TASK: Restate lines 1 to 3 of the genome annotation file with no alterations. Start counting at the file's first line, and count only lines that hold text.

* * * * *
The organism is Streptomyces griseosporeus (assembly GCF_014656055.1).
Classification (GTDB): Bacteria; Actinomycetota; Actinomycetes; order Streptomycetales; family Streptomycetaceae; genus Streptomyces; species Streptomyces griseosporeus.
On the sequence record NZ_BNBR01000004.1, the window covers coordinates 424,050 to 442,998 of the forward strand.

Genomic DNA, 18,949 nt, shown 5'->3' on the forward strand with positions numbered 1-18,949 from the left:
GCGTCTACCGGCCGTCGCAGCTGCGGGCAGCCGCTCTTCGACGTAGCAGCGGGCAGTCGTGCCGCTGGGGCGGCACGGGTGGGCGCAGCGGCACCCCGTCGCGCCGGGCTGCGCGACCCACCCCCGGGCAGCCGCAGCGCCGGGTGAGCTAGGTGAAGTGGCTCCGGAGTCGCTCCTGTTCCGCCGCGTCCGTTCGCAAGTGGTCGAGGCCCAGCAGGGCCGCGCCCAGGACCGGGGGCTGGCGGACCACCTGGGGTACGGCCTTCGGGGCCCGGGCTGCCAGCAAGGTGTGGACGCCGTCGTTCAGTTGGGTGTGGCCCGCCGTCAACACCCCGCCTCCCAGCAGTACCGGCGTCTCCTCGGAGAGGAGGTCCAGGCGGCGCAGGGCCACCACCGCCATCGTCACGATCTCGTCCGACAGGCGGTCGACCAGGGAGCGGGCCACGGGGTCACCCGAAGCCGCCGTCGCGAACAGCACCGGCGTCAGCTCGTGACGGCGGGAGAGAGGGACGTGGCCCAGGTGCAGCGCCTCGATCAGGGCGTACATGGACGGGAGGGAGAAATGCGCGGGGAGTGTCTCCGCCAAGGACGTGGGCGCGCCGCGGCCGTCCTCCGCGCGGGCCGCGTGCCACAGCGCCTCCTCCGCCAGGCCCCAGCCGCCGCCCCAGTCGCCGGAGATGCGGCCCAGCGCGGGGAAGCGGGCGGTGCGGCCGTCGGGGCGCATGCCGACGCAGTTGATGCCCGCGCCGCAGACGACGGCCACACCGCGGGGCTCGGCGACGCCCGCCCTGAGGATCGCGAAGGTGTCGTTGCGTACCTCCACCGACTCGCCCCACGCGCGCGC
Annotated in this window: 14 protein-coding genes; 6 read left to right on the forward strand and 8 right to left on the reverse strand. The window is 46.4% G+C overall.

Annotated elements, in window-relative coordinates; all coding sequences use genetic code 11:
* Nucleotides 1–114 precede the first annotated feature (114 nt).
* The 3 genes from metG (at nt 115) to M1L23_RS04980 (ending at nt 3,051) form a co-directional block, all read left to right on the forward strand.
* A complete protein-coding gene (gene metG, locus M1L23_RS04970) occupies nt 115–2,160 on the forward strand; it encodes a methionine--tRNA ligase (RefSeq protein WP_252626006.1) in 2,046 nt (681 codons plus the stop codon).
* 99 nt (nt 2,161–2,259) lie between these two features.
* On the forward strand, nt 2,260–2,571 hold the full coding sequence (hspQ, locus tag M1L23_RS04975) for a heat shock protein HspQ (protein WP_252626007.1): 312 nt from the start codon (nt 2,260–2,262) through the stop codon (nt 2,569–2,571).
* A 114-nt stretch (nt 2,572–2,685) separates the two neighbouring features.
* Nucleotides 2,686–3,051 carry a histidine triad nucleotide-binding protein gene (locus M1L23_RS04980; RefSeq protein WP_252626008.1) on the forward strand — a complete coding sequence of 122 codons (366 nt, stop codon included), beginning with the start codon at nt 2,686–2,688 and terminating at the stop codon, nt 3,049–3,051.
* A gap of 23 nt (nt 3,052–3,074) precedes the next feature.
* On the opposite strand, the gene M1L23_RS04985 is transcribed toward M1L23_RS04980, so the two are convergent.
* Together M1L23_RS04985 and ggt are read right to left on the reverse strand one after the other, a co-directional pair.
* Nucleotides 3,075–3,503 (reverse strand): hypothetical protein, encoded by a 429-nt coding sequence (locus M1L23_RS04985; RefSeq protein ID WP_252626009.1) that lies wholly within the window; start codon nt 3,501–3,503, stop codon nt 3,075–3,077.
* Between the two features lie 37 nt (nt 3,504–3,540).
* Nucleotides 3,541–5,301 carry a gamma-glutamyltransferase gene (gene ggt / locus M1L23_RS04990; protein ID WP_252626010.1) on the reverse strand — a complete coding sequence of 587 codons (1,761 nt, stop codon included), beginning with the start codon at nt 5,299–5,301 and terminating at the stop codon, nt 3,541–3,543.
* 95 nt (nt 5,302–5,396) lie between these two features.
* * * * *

The organism is Streptomyces griseosporeus (assembly GCF_014656055.1).
Classification (GTDB): Bacteria; Actinomycetota; Actinomycetes; order Streptomycetales; family Streptomycetaceae; genus Streptomyces; species Streptomyces griseosporeus.
On the sequence record NZ_BNBR01000004.1, the window covers coordinates 424,050 to 442,998 of the forward strand.